NFC West Writer
The devaluation of running backs remains a talking point among NFL players, coaches and front-office executives.
For longtime NFL agents Don Yee and Leigh Steinberg, the stagnation of the running-back market has actually been decades in the making.
Yee points to two main issues for the declining market, starting with the NFL allowing college football to serve as the main development arm for players and college offenses utilizing a style of play that has curbed the power running game. Yee has advocated for the NFL to create its own developmental league — much like the NBA and MLB have — to better control the product and to prepare players.
Secondly, Yee traces the issue back to the collective bargaining agreement negotiated between the players and NFL owners in 1993, which included the introduction of franchise tag designations.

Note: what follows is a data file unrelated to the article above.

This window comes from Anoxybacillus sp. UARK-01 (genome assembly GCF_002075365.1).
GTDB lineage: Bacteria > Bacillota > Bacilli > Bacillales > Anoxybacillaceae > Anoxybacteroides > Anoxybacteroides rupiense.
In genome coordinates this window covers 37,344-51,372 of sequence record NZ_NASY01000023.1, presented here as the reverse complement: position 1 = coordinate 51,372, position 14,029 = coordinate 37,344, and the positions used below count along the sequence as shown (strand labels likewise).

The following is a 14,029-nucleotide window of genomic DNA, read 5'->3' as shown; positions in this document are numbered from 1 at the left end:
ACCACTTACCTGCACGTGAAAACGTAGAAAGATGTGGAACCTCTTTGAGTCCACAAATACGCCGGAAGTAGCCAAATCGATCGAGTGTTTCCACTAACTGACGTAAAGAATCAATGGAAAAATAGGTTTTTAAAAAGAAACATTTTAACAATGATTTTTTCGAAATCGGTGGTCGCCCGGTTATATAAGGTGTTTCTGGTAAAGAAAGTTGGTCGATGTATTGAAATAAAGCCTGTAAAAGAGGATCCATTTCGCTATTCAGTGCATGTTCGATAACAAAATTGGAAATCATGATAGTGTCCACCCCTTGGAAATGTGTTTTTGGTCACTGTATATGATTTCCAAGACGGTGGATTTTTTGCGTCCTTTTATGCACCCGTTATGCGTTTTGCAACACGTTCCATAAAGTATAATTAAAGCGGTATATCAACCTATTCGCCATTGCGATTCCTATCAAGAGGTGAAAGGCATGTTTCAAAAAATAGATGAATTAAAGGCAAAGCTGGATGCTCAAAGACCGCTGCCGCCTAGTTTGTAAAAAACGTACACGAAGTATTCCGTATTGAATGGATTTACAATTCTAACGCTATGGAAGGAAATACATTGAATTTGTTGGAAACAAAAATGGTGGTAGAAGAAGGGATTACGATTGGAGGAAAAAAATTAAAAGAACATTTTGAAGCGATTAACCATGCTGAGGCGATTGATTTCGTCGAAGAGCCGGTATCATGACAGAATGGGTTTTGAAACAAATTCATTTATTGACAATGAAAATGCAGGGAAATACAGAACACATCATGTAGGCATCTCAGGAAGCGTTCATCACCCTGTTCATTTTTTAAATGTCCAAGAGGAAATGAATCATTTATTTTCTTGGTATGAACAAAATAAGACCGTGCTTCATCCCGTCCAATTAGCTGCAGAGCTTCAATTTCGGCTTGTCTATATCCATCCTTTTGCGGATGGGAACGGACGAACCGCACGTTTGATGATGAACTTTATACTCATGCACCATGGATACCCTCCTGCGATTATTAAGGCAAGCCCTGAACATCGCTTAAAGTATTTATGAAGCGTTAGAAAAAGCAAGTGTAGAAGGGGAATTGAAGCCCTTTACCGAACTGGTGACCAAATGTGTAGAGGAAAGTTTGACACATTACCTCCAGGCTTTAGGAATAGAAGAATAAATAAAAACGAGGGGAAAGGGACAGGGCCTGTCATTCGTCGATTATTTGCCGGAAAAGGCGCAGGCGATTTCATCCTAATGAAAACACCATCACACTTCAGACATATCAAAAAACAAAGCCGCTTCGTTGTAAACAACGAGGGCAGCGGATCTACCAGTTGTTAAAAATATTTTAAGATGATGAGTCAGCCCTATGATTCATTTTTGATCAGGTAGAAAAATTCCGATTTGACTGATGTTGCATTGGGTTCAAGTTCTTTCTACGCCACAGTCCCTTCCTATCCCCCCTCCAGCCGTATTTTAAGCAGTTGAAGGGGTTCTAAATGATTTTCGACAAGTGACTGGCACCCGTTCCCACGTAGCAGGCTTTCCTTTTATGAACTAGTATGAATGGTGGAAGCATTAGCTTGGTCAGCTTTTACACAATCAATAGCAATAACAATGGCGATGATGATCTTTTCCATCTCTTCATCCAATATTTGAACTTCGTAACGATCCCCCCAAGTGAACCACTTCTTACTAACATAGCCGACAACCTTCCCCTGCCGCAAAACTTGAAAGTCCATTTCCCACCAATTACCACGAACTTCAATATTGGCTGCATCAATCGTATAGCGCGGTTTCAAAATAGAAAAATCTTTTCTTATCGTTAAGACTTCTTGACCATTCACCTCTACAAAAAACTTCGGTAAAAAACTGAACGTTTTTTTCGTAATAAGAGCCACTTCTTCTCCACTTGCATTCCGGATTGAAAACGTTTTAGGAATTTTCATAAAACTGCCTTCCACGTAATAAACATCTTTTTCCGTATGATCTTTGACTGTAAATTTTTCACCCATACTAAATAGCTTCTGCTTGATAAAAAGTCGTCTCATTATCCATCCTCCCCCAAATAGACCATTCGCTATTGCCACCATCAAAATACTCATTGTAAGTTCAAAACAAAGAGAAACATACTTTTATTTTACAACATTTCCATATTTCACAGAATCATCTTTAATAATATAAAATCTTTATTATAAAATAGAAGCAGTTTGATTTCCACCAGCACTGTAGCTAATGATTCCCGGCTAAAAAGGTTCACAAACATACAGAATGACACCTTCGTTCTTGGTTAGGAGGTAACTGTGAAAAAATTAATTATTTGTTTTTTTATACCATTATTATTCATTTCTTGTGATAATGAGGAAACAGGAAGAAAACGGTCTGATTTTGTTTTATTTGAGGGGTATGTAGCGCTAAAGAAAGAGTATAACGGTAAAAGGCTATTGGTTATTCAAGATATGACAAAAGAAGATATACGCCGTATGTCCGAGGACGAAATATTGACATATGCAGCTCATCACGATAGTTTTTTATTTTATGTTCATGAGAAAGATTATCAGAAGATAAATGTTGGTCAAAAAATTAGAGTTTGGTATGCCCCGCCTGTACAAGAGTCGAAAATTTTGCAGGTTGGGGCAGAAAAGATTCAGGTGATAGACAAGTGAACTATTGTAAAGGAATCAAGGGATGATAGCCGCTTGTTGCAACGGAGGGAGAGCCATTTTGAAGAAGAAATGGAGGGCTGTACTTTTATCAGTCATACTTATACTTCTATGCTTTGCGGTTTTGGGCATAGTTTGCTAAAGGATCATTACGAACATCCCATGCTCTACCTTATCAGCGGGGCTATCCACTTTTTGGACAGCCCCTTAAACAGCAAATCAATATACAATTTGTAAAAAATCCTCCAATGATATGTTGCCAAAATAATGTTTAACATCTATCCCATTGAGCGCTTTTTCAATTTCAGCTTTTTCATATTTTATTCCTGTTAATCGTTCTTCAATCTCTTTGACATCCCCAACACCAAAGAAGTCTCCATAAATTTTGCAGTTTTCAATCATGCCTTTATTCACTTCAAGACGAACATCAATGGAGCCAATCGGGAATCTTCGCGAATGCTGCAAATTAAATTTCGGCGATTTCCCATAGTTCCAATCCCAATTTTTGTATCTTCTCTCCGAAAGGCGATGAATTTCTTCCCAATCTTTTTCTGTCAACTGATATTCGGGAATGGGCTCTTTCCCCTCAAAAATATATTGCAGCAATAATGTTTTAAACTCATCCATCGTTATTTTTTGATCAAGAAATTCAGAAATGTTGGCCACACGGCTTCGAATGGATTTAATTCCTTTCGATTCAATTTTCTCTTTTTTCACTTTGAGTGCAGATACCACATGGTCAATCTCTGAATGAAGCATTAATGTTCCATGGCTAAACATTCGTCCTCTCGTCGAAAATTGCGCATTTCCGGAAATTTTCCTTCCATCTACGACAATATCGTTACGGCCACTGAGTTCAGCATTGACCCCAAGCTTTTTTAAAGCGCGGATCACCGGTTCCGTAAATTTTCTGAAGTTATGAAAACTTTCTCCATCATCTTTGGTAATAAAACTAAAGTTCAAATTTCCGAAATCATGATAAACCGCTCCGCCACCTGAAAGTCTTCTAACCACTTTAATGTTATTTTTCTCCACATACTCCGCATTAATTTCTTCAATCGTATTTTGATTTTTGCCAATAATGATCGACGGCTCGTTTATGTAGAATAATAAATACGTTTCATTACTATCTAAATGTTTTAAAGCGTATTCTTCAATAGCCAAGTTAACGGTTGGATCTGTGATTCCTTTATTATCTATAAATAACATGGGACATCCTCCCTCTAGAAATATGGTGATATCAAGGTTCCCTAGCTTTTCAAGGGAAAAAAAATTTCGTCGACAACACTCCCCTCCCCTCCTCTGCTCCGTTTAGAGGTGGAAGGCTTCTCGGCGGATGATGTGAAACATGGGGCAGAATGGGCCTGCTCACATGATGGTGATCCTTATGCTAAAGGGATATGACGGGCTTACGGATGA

“When it comes to running backs and how they’ve been affected, a lot of it goes back to the union,” Yee said. “And so, it was foreseen many years ago — 30 years ago — that is it better to have all the money flow to just a handful of the positions? Or should we consider a salary cap per position? And everyone recognized the quarterbacks would make the most. But if there’s 100 pennies in the pie, should they get 90? Yes, or no?
“And this was a philosophical debate. The union by definition is a collective group. They’re a socialist group. That’s how they should be thinking, by definition. But they let this pass. And so, what we see now, because of the confluence of two factors, the abdication of development to college football, which deemphasizes the power running game and the value of running backs, combined with how the salary cap works, where there is no ceiling per position, this is what we get.”
While quarterback and receiver salaries have skyrocketed, running back contracts have stagnated. Five years ago, the franchise tag for running backs was $12 million, higher than it is now. During that same period, the franchise tag for receivers has increased from $16 million to nearly $20 million. Currently, 11 NFL quarterbacks make an average of at least $40 million per season.